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Home » Then and Now: Moscow Through the Lens of Its Iconic Artists

Then and Now: Moscow Through the Lens of Its Iconic Artists

Surikov and Vereshchagin, Stepanova and Deineka, plus six other diverse artists — in our selection.

Moscow — a favorite model for hundreds of artists. And their paintings are a ticket to a journey through time: you just need to find that very place. We’ve selected ten paintings with Moscow playing the main role and found out how the places depicted in them look today.

Yes, our author actually went and photographed them, not just collected pictures on the internet or Google Maps. So, for each artist’s painting, there’s a high-quality photo from the same angle.

A great option for a weekend stroll, the whole route is eight kilometers long. Pour some tea into a thermos, make sandwiches, and go for a walk around Moscow.

“The Troika”

The full title of the painting is “The Troika (apprentices carrying water).” Before the revolution, peasants tried to send their children to the city for winter earnings, where they ended up in workshops and shops, doing the hardest work without regard to their age. Eight-year-old boys worked on an equal footing with adults without any concessions. Often, such apprentices’ duties included delivering water. At that time, Moscow had a water supply, but not in every house, and most Muscovites relied on water carriers’ services. This job required no skills other than endurance, so child water carriers were a common sight.

One day, Vasily Perov saw how three children could not hold a full barrel at Trubnaya Square, where they were collecting water, and it fell over. The scene was set, and all that remained was to find models. He painted the central character from a peasant boy, Vasya, whom he met on the street. Later, the boy’s mother, Aunt Maria, came to Perov and informed him that Vasya had died of smallpox, and she wanted to buy the painting in memory of him.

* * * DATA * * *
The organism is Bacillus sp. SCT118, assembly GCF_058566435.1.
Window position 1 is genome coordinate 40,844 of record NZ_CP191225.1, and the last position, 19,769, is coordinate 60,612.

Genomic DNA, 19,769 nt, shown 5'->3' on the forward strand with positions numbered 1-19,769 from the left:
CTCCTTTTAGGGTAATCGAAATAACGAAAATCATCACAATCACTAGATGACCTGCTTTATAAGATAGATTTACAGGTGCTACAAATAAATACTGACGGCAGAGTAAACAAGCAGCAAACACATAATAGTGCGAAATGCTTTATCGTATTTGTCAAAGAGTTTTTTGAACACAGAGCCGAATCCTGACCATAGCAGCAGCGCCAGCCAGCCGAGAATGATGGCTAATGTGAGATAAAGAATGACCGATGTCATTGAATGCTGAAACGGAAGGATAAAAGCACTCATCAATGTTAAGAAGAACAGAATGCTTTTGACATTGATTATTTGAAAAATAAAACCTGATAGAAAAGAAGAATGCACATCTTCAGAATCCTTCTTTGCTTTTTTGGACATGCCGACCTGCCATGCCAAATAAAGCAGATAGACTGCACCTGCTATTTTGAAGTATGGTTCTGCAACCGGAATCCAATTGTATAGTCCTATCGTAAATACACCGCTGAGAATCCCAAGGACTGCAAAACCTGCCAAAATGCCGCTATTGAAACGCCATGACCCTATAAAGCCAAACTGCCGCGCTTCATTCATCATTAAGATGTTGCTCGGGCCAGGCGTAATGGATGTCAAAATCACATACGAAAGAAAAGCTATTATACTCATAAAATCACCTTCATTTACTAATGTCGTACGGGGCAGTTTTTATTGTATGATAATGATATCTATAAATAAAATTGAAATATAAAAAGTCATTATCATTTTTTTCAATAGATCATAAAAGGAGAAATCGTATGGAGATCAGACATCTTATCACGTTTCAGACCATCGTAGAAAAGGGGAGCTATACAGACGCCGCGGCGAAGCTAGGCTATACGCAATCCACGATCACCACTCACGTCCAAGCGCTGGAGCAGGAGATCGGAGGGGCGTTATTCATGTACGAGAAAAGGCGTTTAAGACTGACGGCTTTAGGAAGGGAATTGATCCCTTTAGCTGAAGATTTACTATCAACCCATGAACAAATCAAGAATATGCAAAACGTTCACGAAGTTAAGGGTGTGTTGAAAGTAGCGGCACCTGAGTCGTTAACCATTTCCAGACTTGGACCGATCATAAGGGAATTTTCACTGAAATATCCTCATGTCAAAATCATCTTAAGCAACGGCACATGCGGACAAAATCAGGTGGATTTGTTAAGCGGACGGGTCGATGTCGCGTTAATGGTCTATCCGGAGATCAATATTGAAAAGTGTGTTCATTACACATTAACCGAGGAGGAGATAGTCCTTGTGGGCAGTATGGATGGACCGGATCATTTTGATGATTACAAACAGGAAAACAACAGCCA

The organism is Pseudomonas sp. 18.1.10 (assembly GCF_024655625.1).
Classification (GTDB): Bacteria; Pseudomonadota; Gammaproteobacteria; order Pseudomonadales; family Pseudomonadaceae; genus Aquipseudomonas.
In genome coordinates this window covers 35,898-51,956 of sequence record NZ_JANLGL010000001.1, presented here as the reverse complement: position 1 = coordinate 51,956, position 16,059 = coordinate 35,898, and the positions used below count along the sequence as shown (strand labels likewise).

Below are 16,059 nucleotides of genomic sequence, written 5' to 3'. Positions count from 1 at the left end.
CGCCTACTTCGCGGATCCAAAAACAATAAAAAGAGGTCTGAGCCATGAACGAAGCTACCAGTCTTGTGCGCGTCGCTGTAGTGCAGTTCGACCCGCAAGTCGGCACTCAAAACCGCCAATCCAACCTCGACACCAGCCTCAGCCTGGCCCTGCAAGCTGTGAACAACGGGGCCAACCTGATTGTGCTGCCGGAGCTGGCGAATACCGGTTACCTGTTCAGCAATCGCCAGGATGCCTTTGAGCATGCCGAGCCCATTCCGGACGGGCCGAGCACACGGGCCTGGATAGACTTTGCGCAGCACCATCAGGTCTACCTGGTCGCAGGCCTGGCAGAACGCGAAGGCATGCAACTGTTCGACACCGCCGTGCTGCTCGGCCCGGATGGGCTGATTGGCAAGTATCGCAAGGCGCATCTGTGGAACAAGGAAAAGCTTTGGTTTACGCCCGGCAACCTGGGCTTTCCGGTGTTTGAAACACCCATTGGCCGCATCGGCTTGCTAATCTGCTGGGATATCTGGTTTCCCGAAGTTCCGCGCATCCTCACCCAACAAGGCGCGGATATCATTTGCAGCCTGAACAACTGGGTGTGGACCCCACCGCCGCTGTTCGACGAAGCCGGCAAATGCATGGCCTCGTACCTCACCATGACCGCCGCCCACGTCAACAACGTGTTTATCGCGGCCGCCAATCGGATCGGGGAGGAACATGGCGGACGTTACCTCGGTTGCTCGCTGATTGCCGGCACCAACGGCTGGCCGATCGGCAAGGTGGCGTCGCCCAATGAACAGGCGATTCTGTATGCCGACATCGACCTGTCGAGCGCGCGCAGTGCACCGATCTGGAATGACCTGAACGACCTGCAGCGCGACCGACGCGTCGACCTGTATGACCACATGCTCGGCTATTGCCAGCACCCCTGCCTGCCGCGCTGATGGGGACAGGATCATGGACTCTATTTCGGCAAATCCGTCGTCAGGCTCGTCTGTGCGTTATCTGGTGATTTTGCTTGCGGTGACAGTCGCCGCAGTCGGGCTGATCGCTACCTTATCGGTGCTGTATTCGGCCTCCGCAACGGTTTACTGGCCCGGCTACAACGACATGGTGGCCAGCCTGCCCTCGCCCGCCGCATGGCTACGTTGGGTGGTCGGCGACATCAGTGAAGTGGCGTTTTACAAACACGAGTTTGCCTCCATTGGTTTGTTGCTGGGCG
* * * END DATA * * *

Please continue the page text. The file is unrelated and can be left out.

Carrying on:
Perov negotiated with Pavel Tretyakov, who acquired “The Troika” for his collection, and the woman was allowed to view the painting. In his story “Aunt Maria,” Vasily Perov described these events: “She glanced around the room with her gentle gaze and quickly moved to the painting where her dear Vasya was indeed depicted. Getting closer, she stopped, looked at it, and, throwing her hands up, she cried out unnaturally: ‘My father! My own, there’s your missing tooth!'”. According to legend, Perov later wrote a copy of the painting for the woman, which the peasant hung in the red corner, next to the icons.

The location of the events of the painting “The Troika” is Rozhdestvensky Boulevard in Moscow, near the Central Market. The street slopes uphill, and one can appreciate the incline that the young water carriers had to climb with the heavy barrel. The landmark is the tower of the monastery wall.

“Moscow Courtyard”

This Moscow pastoral is familiar and beloved by many. The image of “Moscow Courtyard” appears year after year on millions of calendars, bookmarks, and postcards, and it even inspires school essays! Polenov hit the popular taste very accurately: here we have churches, children, and animals.

In 1994, artists Vitaly Komar and Alexander Melamid presented the result of the “People’s Choice” project — the most loved and the most disliked paintings by Russians. The themes for the canvases were created based on a survey of people. The favorite became the painting “The Vision of Christ to the Bear”: a landscape in green-blue tones, the size of a “television,” depicting a forest, a child, a woman at work, and a bear. The plot of “Moscow Courtyard” is roughly the same: a quiet summer day, playing children, a woman with a bucket, a harnessed horse.

The painting appeared almost by chance. In 1877, Vasily Polenov came to Moscow looking for an apartment that could serve both as a home and a studio. That’s how he ended up in an alley in the Arbat district at the Baumgarten house: he saw a note on the door saying the apartment was for rent, went in to have a look, glanced out the window — and was stunned by the landscape that opened up before him. He made the first sketch right away, in just a couple of hours, and then created two versions of the famous painting: “with people” and “empty.”